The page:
Thousands of men undergo vasectomy each year as a permanent means of birth control, yet for some of these men life brings unexpected turns, which leads them to change their mind. For some, there is a strong desire to have another child a few years later. For others, there may be a tragic loss of a child. For many men, a new marriage brings a new opportunity for creating a family. Regardless of the circum- stances, a vasectomy can be reversed. When a man consents to undergo a vasectomy, he is usually instructed that the procedure should be considered to be permanent and irreversible. This is an appropriate admonishment, because a vasectomy reversal is not 100% guaranteed to work, and it is a significantly more complex operation than a vasectomy. Therefore, before undergoing a vasectomy, a man should be as sure as possible that he is finished having children. Nonetheless, even the most insightful, thoughtful decision can ultimately prove wrong. When that decision is a vasectomy, a man may still change his mind.
What is a vasectomy?
To understand the vasectomy reversal, it is important to understand the vasectomy. A vasectomy is the surgical removal of a small piece of the vas deferens. The vas deferens is the long narrow muscular tube through which sperm travel from the testicle to the urethra. It feels like a piece of undercooked spaghetti in each side of the scrotum. The sperm are produced in the testicle, and then they exit out the top of the testicle and into the epididymis. The epididymis is a very tiny, tightly coiled tubule, which runs along the back of the testicle from top to bottom. It then turns a corner, heading back north towards the pelvis, and becomes the thicker, straighter vas deferens. During ejaculation, the muscular walls of the vas deferens tube contract to propel the sperm up to the urethra of the prostate. In the urethra, the sperm are then joined by fluids from the prostate and then ejaculated out of the penis. When a vasectomy is performed, the doctor feels for these "pieces of spaghetti" and surgically removes a small segment of vas deferens from each side. The cut ends are then clipped, sutured or cauterized. Suddenly, the sperm can go no further than this new point of blockage.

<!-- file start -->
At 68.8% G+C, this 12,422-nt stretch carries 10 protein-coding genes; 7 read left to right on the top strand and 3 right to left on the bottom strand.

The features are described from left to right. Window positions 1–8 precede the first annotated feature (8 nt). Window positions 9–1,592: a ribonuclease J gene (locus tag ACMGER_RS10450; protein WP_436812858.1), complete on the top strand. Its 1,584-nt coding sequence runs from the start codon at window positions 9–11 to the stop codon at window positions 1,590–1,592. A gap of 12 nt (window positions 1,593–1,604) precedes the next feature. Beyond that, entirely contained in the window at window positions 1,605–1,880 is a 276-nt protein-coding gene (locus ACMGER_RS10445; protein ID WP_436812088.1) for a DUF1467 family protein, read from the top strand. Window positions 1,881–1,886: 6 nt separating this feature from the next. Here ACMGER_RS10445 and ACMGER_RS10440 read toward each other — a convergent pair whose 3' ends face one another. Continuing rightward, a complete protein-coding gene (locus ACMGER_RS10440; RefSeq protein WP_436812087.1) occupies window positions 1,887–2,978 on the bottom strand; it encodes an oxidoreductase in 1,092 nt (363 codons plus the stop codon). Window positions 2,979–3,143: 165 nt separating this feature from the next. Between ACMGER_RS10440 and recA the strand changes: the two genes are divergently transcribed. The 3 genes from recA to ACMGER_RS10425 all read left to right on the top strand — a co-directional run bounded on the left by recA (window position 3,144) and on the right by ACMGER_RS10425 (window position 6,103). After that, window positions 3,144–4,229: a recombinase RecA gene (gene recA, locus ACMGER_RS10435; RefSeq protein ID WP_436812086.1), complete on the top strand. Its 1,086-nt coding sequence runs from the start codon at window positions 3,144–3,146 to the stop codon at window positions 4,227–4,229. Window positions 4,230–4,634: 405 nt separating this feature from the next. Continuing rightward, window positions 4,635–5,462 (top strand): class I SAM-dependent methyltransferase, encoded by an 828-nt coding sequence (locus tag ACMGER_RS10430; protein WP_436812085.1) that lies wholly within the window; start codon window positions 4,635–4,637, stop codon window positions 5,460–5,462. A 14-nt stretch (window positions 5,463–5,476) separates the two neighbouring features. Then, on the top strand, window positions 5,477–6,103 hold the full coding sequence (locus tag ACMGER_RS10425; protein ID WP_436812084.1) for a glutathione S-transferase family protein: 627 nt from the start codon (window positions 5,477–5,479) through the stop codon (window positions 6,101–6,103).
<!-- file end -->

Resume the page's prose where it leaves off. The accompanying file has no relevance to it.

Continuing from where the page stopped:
So what happens to all the sperm?
What most men don't realize is that once the vasectomy is performed, sperm production does not stop! Ever! Unlike women, men produce their gametes (sperm) for their entire life. A vasectomy does not stop sperm production, rather it simply blocks the entry of sperm into the urethra. Like other cells, the blocked sperm are eventually broken down by the body and reabsorbed. New sperm are continually being produced. Avariable amount of pressure can build up in the tubes behind the vasectomy scar. In some cases, so much pressure builds up that the tiny tubule of the epididymis can rupture. This is commonly referred to as an epididymal "blow out." If this happens, the site of the blow out develops scar tissue, and this actually becomes the new level of blockage to the sperm. This is neither painful or dangerous, but it is significant in that for a vasectomy reversal to be successful, it must be performed in such a way that bypasses this new level of blockage at the epididymal blow out site.